Benefits of Brush Control for Wildlife Habitat Management

Selective Brush Control: Habitat Management in Texas

Habitat management is the keystone of successful wildlife management. This statement has never been more true in Central Texas, where brush control is critical for maintaining important natural processes and suitable habitat for endemic wildlife. On March 25th, directors from Pedernales, Gillespie County, Comal-Guadalupe, Kendall, Kerr County, and Bandera soil and water conservation districts (SWCDs) attended a tour of the Honey Creek State Natural Area.

The Watershed Study in Honey Creek State Natural Area was established in 1999 by the Natural Resources Conservation Service (NRCS) to evaluate the combined effects of using selective brush removal (Ashe Juniper) to increase water quantity while protecting water quality. Phillip Wright, Range Management Specialist, with NRCS led the tour. Tour participants were taken to four sites to view equipment used to gather data for the Watershed Study. At each site, information was presented on how the equipment works and the results it has produced from cedar removal. The tour wrapped up with a walk along Honey Creek to see the stream flow that the Brush Removal has created.

“In 2 years following the ashe juniper removal, spring flow in the watershed increased about 49,000 gallons per acre per year. In 2001, about 60% of the ashe juniper was removed.”

The Watershed Study has six sampling instruments for gathering data including six tipping bucket rain gauges, two Bowen energy ratio stations, four stream flow gauges that measure surface runoff, three water quality sample sites, two remote weather stations, three evapotranspiration stations, and two wells that record groundwater level measurements to determine on site recharge.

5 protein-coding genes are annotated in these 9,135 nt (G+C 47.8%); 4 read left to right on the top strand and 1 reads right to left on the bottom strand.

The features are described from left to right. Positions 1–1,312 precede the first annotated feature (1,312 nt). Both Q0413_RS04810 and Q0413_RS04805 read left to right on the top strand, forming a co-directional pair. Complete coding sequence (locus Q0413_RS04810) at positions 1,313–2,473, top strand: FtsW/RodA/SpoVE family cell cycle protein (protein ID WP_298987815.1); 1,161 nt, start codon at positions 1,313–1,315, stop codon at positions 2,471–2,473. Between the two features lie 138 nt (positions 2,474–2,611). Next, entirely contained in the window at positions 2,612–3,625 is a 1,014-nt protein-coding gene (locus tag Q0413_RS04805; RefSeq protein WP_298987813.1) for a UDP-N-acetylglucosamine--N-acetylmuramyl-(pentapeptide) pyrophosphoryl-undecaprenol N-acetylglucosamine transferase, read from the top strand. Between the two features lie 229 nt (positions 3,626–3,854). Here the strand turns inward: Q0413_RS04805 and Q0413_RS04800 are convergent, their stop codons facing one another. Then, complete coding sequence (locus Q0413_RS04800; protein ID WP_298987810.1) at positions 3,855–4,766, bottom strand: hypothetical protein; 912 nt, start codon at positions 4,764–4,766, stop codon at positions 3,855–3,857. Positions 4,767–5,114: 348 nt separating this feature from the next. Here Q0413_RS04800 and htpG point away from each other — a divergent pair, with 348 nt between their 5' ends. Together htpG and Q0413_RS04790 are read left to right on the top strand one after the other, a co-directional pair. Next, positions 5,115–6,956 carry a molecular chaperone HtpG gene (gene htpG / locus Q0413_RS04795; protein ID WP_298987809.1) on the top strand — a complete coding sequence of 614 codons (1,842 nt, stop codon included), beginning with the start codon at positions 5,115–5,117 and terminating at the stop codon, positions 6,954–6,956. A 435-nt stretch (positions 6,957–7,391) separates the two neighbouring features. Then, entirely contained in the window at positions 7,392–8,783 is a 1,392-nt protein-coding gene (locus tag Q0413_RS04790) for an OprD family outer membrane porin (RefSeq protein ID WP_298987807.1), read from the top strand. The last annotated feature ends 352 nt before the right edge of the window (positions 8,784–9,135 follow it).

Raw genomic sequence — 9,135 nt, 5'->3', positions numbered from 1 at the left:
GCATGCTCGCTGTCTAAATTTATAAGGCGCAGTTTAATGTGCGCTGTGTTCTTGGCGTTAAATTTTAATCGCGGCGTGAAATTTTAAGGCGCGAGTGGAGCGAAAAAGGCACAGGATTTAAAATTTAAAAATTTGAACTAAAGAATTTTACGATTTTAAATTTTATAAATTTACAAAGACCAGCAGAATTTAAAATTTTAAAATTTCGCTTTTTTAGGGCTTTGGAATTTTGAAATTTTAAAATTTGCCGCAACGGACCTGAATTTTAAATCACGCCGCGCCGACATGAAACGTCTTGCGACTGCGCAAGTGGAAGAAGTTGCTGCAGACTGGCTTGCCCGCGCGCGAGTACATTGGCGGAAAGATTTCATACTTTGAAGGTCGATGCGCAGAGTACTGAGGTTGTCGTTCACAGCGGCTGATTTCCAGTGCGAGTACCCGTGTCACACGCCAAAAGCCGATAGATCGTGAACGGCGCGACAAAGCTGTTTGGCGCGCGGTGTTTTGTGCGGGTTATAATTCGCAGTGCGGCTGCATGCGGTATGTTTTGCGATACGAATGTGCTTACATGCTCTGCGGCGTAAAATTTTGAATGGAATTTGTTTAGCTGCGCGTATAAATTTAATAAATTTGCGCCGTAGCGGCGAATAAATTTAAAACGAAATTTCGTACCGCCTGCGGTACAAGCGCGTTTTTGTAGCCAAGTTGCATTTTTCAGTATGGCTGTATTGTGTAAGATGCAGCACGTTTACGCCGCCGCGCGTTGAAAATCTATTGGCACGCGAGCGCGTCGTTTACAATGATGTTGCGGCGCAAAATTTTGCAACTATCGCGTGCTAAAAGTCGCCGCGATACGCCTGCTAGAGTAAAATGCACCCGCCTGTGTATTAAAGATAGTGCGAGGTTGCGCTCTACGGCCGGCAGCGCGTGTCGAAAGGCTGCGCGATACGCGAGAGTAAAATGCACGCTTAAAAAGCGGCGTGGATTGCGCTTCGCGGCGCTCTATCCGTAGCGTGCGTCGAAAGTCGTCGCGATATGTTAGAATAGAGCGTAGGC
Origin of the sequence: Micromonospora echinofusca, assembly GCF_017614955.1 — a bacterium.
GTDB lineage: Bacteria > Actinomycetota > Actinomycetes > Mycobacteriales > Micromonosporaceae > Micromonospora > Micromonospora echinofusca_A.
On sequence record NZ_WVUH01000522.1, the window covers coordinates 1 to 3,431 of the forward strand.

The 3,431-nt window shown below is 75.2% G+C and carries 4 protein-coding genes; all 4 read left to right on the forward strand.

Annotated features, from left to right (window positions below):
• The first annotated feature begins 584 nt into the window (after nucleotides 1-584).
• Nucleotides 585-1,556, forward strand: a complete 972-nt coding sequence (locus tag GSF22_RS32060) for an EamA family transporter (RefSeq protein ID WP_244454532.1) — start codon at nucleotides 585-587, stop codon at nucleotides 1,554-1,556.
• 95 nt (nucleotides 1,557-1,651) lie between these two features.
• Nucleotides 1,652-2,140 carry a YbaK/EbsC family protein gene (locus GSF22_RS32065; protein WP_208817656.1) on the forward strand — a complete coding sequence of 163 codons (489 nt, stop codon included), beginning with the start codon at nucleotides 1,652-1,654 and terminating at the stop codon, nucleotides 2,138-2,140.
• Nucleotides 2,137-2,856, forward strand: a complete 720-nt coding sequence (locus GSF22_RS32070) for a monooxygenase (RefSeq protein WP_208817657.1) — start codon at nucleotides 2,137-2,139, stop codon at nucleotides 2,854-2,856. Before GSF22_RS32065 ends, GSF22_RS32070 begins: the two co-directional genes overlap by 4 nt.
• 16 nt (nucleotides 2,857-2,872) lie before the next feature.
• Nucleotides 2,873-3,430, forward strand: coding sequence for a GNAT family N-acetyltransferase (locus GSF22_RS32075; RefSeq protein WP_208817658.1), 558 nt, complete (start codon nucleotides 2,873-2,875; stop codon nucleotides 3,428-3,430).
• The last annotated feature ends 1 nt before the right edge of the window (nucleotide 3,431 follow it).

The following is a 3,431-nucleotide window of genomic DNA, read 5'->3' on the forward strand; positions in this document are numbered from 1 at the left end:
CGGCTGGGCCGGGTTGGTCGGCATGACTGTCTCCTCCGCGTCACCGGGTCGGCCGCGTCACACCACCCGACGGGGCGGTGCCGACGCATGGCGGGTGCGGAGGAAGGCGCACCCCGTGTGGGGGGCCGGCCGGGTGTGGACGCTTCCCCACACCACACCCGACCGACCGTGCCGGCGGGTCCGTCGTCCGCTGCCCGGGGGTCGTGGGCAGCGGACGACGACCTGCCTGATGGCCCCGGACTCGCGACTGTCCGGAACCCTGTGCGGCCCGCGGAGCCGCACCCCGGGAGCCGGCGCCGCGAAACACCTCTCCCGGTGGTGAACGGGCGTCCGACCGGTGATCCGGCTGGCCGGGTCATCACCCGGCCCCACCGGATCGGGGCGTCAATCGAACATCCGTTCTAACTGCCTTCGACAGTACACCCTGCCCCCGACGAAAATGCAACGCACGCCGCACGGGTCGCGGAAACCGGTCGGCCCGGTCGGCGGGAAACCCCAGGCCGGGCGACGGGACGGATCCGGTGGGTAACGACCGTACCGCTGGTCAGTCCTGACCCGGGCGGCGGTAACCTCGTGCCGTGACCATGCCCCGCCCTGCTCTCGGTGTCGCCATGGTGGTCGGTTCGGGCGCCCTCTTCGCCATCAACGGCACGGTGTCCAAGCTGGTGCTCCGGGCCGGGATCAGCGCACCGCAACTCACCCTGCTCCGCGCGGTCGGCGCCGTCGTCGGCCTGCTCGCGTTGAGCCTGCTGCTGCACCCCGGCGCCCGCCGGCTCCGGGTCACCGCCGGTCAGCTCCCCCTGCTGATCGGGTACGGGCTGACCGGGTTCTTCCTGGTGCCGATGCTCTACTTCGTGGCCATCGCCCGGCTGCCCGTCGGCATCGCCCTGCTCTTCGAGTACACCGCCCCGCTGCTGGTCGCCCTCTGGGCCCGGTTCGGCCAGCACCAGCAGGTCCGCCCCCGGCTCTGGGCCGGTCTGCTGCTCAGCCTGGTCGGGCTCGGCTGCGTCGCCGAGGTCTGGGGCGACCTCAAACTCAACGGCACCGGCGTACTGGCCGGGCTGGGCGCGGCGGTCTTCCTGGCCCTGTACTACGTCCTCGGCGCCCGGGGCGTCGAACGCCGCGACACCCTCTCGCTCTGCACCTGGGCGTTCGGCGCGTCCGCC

Tuffy Wood, Program Supervisor with the Texas State Soil and Water Conservation Board’s (TSSWCB) Water Supply Enhancement Program Office says “Phillip Wright and his associates are showing that brush control work performed in the right areas can help generate spring flows.” The project partnership includes the following agencies: USDA-NRCS, U.S. Geological Survey, Texas Parks and Wildlife Department, Edwards Aquifer Authority, Guadalupe-Blanco River Authority, San Antonio River Authority, San Antonio Water System, Edwards Region Grazing Lands Conservation Initiative.

Wood goes on to say “The Water Supply Enhancement Office and the Comal-Guadalupe SWCD have several brush contracts in the Honey Creek area and with the research being performed by Watershed Studies in the Edwards Region, it shows that Selective Brush Removal can generate spring flow.”

The Golden-cheeked Warbler is an endangered song bird that nests in the Honey Creek Natural Area. The watershed study team made sure not to disturb the Warbler’s nesting sites by staying at least 300 meters away from the known nesting areas. This allowed the Conservation Practice of selective brush removal to be carried out while also improving habitat for the Warbler as well as other species of birds. Since the completion of selective brush removal, overall diversity and populations of all bird species has increased. Other Conservation Practices that will be implemented to improve habitat are prescribed burning and deferment from grazing to allow for re-vegetation of native plants.

For more information on the TSSWCB Water Supply Enhancement Program or other brush control projects please contact the office in San Angelo at (325) 481-0335 or visit their website.

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